Dietary treatments had a minimal effect on performance parameters in this study, with no response being observed for DM intake, body composition and lactational performance (P < 0.05). The only exception being milk protein content which was reduced (P = 0.04) by supplementation with MON. Ruminal pH and fermentation parameters were monitored at intervals over a 24 hour period. Treatment had no significant effect on ruminal acidity, however, both C and DFM tended (P = 0.07) to present with lower mean ruminal pH values than AB10. The AB10 treatment tended to reduce the time pH remained below 5.5, the threshold for sub-acute ruminal acidosis, as compared to C (AB10 = 6.1 hours versus C = 10.1 hours, P = 0.09) and was numerically less than DFM (9.3 hours) and MON (7.1 hours). Treatment had a minimal effect on the ruminal volatile fatty acids (VFA’s) and ammonia-nitrogen concentration. Treatment had no impact on microbial protein synthesis but MON tended (P = 0.07) to have a reduced MCP yield compared to AB10. Bacteria isolated from both the fluid and particulate phases of the rumen were found to differ in chemical and AA composition. Supplementation was shown to have an effect on the bacterial AA profile, with 9 and 10 of the 16 AA’s being either altered (P < 0.05) or tending to be altered (P ≤ 0.10), for the fluid-associated and particle-associated bacterial fractions, respectively. Of which the most limiting AA’s for dairy cows, lysine, methionine and histidine were affected by treatment (P < 0.05). This study demonstrates the potential of feed additives to alter the composition of the MCP following to the duodenum, however, no clear pattern of alteration in the AA profile was identified. Owing to the significant contribution of this protein source to meeting the AA requirement of ruminants’ further research on this topic is warranted.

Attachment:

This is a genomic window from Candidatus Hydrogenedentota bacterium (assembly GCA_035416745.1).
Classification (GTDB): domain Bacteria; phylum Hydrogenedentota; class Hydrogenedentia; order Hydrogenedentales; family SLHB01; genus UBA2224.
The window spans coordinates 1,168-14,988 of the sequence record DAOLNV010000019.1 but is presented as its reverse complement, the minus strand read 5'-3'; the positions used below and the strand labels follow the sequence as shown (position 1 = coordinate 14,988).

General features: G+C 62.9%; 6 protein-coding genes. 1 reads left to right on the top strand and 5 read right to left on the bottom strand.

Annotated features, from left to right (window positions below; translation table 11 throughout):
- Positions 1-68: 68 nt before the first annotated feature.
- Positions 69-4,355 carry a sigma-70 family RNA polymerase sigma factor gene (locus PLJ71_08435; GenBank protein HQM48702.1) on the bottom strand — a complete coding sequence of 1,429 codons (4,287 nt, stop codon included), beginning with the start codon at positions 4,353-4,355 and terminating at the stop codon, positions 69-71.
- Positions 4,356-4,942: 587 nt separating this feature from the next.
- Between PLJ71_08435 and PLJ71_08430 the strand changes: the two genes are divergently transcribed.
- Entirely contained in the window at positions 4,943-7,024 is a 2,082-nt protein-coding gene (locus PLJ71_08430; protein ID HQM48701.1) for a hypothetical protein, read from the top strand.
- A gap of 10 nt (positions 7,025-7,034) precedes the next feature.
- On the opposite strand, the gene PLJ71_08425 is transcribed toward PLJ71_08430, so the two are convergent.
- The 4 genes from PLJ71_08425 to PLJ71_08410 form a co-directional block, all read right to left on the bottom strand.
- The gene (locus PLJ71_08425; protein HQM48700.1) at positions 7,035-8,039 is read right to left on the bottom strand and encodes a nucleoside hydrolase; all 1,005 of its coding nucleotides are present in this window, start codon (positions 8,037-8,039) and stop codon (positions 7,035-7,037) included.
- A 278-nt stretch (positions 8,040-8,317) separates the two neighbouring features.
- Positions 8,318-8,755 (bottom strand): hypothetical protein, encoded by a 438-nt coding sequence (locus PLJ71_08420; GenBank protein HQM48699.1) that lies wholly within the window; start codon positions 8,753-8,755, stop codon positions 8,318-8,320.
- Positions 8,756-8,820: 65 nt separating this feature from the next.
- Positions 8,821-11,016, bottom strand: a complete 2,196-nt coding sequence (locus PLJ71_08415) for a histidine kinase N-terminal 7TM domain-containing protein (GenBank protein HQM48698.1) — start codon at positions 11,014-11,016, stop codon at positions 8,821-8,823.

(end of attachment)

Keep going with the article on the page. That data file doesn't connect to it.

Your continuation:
Dissertation (MSc (Agric))--University of Pretoria, 2019.